The conditions did not favor the lighter crew. "It is going to be a tough race, we are going to throw everything we have at them," said Gonzaga coach Marc Mandel.
Abingdon School was ready, however, for Gonzaga's best effort. Abingdon was rowing from the Berks station and powerful from the beginning, with both crews within a foot due to Gonzaga's high rating through Temple Island. Once settled in to the race, however, Abingdon drew away steadily. Gonzaga, giving it their all as promised, looked like they were hit with wind at about a mile, and from a distance, you could see starboard side scrambling. Stroke Phil Bates kept the rate up to try to pull back in striking distance, but Abingdon made this PE match their own, and pulled away, winning by more than three lengths.
In the final US Eight bout of the day, Penn Athletic Club and Rowing Association faced Molesey Boat Club and Oxford Brookes University boat. The Penn AC entry is made up of a similar stone soup of US team men who are in striking distance of National team, just not in this Olympic year. The British crew won this by over two lengths. "It was a tough race in bad conditions," said Hans Struzna, stroke of the boat. He and and roommate from US training camp before the eight selection, Dan Walsh, joined a hodgepodge of athletes rowing under the Philadelphia rowing club name. A few of these men rowed in the Penn AC boat last year here at Henley, everyone else "just fell together," adds Struzna. "We made a move at about 600 or 700, it just wasn't enough to get us ahead," he explains. The team is coached by Eric Spector, but also "unofficially" by Jamie Koven. Note that makes Koven's role at the Henley trifold: steward, athlete in the Goblet and Nickalls' pair cup, and coach.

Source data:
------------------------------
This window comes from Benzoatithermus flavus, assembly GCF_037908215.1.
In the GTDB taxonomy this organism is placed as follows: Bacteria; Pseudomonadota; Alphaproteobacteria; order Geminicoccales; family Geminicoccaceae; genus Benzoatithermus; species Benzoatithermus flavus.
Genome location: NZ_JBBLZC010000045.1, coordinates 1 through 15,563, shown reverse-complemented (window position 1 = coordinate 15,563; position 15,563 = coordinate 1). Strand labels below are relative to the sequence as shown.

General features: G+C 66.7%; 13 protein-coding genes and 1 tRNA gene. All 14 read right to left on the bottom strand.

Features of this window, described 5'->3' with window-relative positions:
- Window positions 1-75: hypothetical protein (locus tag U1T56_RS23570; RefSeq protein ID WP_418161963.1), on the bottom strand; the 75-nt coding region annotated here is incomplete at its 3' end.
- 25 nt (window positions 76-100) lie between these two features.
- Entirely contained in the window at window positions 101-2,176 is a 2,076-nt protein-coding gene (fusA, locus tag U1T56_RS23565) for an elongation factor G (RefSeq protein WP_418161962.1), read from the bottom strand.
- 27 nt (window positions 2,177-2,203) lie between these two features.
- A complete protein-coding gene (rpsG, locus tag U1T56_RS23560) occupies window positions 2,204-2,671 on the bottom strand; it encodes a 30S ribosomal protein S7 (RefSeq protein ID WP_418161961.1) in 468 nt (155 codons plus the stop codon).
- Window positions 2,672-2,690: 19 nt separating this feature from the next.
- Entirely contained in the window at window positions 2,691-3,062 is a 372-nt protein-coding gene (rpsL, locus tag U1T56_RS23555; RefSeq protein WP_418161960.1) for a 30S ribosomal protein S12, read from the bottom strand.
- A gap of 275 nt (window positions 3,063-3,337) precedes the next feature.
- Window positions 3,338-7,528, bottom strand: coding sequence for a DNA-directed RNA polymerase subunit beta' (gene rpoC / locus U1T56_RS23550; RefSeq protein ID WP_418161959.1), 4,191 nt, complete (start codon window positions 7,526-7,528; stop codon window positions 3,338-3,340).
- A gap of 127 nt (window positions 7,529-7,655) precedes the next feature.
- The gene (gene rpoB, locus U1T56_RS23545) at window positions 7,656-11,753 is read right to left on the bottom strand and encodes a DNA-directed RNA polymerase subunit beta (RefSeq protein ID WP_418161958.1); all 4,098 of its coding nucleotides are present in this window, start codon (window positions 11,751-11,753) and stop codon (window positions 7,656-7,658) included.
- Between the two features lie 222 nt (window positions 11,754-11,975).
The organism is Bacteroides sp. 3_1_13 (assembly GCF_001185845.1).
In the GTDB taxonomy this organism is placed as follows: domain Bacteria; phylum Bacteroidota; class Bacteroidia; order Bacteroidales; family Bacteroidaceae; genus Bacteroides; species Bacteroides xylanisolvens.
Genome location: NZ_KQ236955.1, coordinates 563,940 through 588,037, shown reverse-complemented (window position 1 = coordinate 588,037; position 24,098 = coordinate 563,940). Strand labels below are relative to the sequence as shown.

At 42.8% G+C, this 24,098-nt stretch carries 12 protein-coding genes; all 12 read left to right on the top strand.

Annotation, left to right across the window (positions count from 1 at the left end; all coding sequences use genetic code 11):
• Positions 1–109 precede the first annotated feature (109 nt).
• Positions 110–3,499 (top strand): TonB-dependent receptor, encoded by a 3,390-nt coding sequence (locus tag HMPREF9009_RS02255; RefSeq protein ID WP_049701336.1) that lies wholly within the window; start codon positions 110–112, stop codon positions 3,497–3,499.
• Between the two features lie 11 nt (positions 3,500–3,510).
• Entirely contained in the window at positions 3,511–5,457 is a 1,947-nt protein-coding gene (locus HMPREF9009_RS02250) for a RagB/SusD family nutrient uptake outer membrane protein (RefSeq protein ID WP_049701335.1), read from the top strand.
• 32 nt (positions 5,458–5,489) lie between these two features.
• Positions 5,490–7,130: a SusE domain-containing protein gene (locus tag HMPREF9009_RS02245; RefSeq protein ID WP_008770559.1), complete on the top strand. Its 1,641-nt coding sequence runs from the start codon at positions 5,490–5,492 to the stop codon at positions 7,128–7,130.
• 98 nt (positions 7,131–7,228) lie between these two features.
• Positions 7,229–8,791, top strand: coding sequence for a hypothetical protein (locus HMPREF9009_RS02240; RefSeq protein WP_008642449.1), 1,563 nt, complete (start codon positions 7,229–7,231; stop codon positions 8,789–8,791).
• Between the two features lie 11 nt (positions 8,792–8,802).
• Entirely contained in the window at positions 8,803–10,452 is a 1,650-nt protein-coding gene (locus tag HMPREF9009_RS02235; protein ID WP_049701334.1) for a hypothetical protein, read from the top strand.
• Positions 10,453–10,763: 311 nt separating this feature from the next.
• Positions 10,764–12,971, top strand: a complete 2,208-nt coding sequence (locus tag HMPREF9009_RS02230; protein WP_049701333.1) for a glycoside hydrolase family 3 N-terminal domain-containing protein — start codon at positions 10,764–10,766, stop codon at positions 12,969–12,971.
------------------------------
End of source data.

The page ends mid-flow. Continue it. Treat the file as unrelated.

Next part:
Racing for Andrew Campbell concluded earlier today, with a quarterfinal win, but I was lucky to run into Harvard Lights coach Charlie Butt, who is here with Campbell. In England, if you see "A" Campbell in a Diamonds race, the instant connection is to previous champion Alan Campbell from Tideway Scullers. Not this year, though: it is now Andrew, who is just 20.
Campbell raced against Duncan Grant from New Zealand today, a former world champion, and the one that edged Campbell off the podium at Bled World Championships last year. "He was thrilled to get that race," said Butt of Campbell's win today. Campbell had a choice after just missing qualifying for the double at the Olympic Qualifying regatta this spring, to either go to U23 trails or go to Henley. "He has heard about this his whole life," said Butt of Henley. "He does not really have so much of a strategy except sculling the boat well, not letting the distractions get him...spectators are so close here, it is a unique rowing experience," adds the Harvard lightweight coach.
On to dinner at Leander. More racing tomorrow!